Aksoy I, Sakabedoyan C, Bourillot PY, Malashicheva AB, Mancip J, Knoblauch K et al (2007) Self-renewal of murine embryonic stem cells is supported by the serine/threonine kinases Pim-1 and Pim-3. Stem Cells 25:2996–3004PubMedGoogle Scholar
  54. 54.
    Hall J, Guo G, Wray J, Eyres I, Nichols J, Grotewold L et al (2009) Oct4 and LIF/Stat3 additively induce Kruppel factors to sustain embryonic stem cell self-renewal. Cell Stem Cell 5:597–609PubMedGoogle Scholar
  55. 55.
    Zalzman M, Falco G, Sharova LV, Nishiyama A, Thomas M, Lee SL et al (2010) Zscan4 regulates telomere elongation and genomic stability in ES cells. Nature 464:858–863PubMedCentralPubMedGoogle Scholar
  56. 56.
    Cartwright P, McLean C, Sheppard A, Rivett D, Jones K, Dalton S (2005) LIF/STAT3 controls ES cell self-renewal and pluripotency by a Myc-dependent mechanism. Development 132:885–896PubMedGoogle Scholar
  57. 57.
    Kaji K, Caballero IM, MacLeod R, Nichols J, Wilson VA, Hendrich B (2006) The NuRD component Mbd3 is required for pluripotency of embryonic stem cells. Nat Cell Biol 8:285–292PubMedGoogle Scholar
  58. 58.
    Niwa H, Ogawa K, Shimosato D, Adachi K (2009) A parallel circuit of LIF signalling pathways maintains pluripotency of mouse ES cells. Nature 460:118–122PubMedGoogle Scholar
  59. 59.
    Wray J, Kalkan T, Gomez-Lopez S, Eckardt D, Cook A, Kemler R et al (2011) Inhibition of glycogen synthase kinase-3 alleviates Tcf3 repression of the pluripotency network and increases embryonic stem cell resistance to differentiation. Nat Cell Biol 13:838–845PubMedCentralPubMedGoogle Scholar
  60. 60.
    Acampora D, Di Giovannantonio LG, Simeone A (2013) Otx2 is an intrinsic determinant of the embryonic stem cell state and is required for transition to a stable epiblast stem cell condition. Development 140:43–55PubMedGoogle Scholar
  61. 61.
    Martello G, Bertone P, Smith A (2013) Identification of the missing pluripotency mediator downstream of leukaemia inhibitory factor. EMBO J 32:2561–2574PubMedCentralPubMedGoogle Scholar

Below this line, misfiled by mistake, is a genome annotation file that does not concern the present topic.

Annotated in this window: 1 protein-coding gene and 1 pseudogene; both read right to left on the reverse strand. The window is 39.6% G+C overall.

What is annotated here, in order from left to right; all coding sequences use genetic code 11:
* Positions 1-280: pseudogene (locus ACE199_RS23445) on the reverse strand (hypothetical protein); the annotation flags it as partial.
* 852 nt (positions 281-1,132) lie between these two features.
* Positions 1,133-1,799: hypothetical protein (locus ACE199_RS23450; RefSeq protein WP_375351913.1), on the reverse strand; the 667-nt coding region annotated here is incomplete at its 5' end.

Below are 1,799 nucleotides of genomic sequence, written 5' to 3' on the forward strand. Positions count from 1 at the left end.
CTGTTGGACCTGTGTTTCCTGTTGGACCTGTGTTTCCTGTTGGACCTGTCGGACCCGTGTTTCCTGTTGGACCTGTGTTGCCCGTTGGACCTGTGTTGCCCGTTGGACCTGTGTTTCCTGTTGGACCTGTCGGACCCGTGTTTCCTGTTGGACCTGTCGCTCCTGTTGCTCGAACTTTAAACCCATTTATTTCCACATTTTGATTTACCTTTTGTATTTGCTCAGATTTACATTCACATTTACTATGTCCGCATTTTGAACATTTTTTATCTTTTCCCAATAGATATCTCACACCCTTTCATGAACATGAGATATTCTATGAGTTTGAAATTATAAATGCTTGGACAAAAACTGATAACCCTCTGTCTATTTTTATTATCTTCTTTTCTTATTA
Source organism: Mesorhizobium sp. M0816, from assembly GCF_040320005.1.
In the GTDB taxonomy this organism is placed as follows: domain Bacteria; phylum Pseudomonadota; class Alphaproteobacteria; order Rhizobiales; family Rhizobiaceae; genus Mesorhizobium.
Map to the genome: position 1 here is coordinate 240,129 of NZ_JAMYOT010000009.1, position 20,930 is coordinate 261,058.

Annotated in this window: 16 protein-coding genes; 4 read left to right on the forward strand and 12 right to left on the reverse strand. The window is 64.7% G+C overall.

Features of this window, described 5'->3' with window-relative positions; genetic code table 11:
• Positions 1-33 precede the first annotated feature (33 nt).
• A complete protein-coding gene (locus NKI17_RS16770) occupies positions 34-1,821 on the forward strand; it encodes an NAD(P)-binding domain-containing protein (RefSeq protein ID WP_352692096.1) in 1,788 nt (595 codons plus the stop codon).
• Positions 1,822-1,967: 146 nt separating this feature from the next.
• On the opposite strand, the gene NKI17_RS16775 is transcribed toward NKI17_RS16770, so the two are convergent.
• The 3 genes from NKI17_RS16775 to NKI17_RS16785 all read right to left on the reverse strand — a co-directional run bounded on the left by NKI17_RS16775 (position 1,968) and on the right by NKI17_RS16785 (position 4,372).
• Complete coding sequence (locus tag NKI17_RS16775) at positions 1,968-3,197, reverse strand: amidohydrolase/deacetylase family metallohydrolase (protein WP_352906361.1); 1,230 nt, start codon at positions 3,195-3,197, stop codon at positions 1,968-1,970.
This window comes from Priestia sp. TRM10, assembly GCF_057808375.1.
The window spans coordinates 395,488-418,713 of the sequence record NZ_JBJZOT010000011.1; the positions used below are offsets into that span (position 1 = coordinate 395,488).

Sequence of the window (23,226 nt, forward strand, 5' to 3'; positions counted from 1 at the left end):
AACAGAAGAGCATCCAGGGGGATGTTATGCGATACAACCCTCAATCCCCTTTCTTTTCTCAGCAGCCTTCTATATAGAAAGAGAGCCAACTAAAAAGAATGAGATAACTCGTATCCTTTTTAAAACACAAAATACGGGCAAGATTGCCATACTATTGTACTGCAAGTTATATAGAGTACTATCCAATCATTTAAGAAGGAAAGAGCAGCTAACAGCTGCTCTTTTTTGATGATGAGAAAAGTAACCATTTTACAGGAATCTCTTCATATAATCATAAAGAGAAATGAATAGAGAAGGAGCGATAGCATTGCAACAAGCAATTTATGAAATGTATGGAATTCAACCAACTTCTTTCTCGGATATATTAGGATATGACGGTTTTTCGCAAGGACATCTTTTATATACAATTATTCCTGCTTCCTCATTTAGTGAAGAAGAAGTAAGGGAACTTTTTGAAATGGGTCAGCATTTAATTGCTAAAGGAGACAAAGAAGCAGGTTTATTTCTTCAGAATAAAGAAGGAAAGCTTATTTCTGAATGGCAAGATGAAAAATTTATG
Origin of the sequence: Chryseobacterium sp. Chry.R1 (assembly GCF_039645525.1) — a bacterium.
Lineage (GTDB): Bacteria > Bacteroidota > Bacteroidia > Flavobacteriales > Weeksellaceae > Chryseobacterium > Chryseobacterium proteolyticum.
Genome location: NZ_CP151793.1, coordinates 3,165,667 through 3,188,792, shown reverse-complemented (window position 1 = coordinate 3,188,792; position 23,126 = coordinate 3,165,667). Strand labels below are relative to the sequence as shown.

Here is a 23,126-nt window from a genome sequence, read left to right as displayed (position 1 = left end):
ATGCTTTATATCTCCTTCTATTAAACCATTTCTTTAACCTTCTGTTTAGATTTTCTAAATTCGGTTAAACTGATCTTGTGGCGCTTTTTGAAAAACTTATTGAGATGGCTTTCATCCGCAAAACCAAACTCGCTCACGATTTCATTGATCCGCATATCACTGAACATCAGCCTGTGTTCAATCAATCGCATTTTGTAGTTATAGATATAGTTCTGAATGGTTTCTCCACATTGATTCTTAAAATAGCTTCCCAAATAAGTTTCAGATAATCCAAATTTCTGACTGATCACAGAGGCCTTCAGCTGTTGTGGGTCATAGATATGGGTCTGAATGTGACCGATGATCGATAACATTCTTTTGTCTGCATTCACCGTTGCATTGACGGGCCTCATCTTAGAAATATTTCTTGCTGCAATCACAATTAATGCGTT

62. 62.
    Ye S, Li P, Tong C, Ying QL (2013) Embryonic stem cell self-renewal pathways converge on the transcription factor Tfcp2l1. EMBO J 32:2548–2560PubMedCentralPubMedGoogle Scholar
  63. 63.
    Niwa H, Toyooka Y, Shimosato D, Strumpf D, Takahashi K, Yagi R et al (2005) Interaction between Oct3/4 and Cdx2 determines trophectoderm differentiation. Cell 123:917–929PubMedGoogle Scholar
  64. 64.
    Grabole N, Tischler J, Hackett JA, Kim S, Tang F, Leitch HG et al (2013) Prdm14 promotes germline fate and naive pluripotency by repressing FGF signalling and DNA methylation. EMBO Rep 14:629–637PubMedCentralPubMedGoogle Scholar
  65. 65.
    Fujikura J, Yamato E, Yonemura S, Hosoda K, Masui S, Nakao K et al (2002) Differentiation of embryonic stem cells is induced by GATA factors. Genes Dev 16:784–789PubMedCentralPubMedGoogle Scholar
  66. 66.
    Betschinger J, Nichols J, Dietmann S, Corrin PD, Paddison PJ, Smith A (2013) Exit from pluripotency is gated by intracellular redistribution of the bHLH transcription factor Tfe3. Cell 153:335–347PubMedCentralPubMedGoogle Scholar
  67. 67.
    Tamm C, Bower N, Anneren C (2011) Regulation of mouse embryonic stem cell self-renewal by a Yes-YAP-TEAD2 signaling pathway downstream of LIF. J Cell Sci 124:1136–1144PubMedGoogle Scholar
  68. 68.
    Lian I, Kim J, Okazawa H, Zhao J, Zhao B, Yu J et al (2010) The role of YAP transcription coactivator in regulating stem cell self-renewal and differentiation. Genes Dev 24:1106–1118PubMedCentralPubMedGoogle Scholar
  69. 69.
    Adachi K, Nikaido I, Ohta H, Ohtsuka S, Ura H, Kadota M et al (2013) Context-dependent wiring of Sox2 regulatory networks for self-renewal of embryonic and trophoblast stem cells. Mol Cel 52:380–392Google Scholar
  70. 70.
    O’Loghlen A, Munoz-Cabello AM, Gaspar-Maia A, Wu HA, Banito A, Kunowska N et al (2012) MicroRNA regulation of Cbx7 mediates a switch of Polycomb orthologs during ESC differentiation. Cell Stem Cell 10:33–46PubMedCentralPubMedGoogle Scholar
  71. 71.
    Niakan KK, Ji H, Maehr R, Vokes SA, Rodolfa KT, Sherwood RI et al (2010) Sox17 promotes differentiation in mouse embryonic stem cells by directly regulating extraembryonic gene expression and indirectly antagonizing self-renewal. Genes Dev 24:312–326PubMedCentralPubMedGoogle Scholar